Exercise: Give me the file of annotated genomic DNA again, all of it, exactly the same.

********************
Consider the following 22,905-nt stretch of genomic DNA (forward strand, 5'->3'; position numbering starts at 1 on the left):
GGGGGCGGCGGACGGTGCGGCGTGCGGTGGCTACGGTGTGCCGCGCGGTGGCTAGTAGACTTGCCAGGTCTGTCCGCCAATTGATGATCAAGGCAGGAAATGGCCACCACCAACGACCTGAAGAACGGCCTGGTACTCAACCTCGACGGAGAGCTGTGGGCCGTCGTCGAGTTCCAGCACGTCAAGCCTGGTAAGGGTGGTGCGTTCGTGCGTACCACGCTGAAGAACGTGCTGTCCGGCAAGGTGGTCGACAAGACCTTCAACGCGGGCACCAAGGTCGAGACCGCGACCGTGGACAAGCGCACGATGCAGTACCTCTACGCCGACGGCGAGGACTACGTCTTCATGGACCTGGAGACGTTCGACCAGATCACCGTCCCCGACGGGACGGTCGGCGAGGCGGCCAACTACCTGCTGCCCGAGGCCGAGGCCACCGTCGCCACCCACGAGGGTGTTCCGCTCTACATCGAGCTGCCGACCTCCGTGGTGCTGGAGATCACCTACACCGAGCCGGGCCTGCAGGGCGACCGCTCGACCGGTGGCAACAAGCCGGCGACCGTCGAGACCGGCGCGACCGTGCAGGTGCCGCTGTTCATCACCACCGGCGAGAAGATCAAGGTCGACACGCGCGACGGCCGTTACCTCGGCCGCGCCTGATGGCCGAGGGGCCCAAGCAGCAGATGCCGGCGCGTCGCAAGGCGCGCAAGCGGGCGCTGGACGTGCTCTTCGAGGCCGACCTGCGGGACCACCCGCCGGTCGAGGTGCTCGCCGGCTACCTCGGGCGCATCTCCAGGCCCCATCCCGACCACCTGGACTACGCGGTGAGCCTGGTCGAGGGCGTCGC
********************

Consider the following 22,905-nt stretch of genomic DNA (forward strand, 5'->3'; position numbering starts at 1 on the left):
GGGGGCGGCGGACGGTGCGGCGTGCGGTGGCTACGGTGTGCCGCGCGGTGGCTAGTAGACTTGCCAGGTCTGTCCGCCAATTGATGATCAAGGCAGGAAATGGCCACCACCAACGACCTGAAGAACGGCCTGGTACTCAACCTCGACGGAGAGCTGTGGGCCGTCGTCGAGTTCCAGCACGTCAAGCCTGGTAAGGGTGGTGCGTTCGTGCGTACCACGCTGAAGAACGTGCTGTCCGGCAAGGTGGTCGACAAGACCTTCAACGCGGGCACCAAGGTCGAGACCGCGACCGTGGACAAGCGCACGATGCAGTACCTCTACGCCGACGGCGAGGACTACGTCTTCATGGACCTGGAGACGTTCGACCAGATCACCGTCCCCGACGGGACGGTCGGCGAGGCGGCCAACTACCTGCTGCCCGAGGCCGAGGCCACCGTCGCCACCCACGAGGGTGTTCCGCTCTACATCGAGCTGCCGACCTCCGTGGTGCTGGAGATCACCTACACCGAGCCGGGCCTGCAGGGCGACCGCTCGACCGGTGGCAACAAGCCGGCGACCGTCGAGACCGGCGCGACCGTGCAGGTGCCGCTGTTCATCACCACCGGCGAGAAGATCAAGGTCGACACGCGCGACGGCCGTTACCTCGGCCGCGCCTGATGGCCGAGGGGCCCAAGCAGCAGATGCCGGCGCGTCGCAAGGCGCGCAAGCGGGCGCTGGACGTGCTCTTCGAGGCCGACCTGCGGGACCACCCGCCGGTCGAGGTGCTCGCCGGCTACCTCGGGCGCATCTCCAGGCCCCATCCCGACCACCTGGACTACGCGGTGAGCCTGGTCGAGGGCGTCGC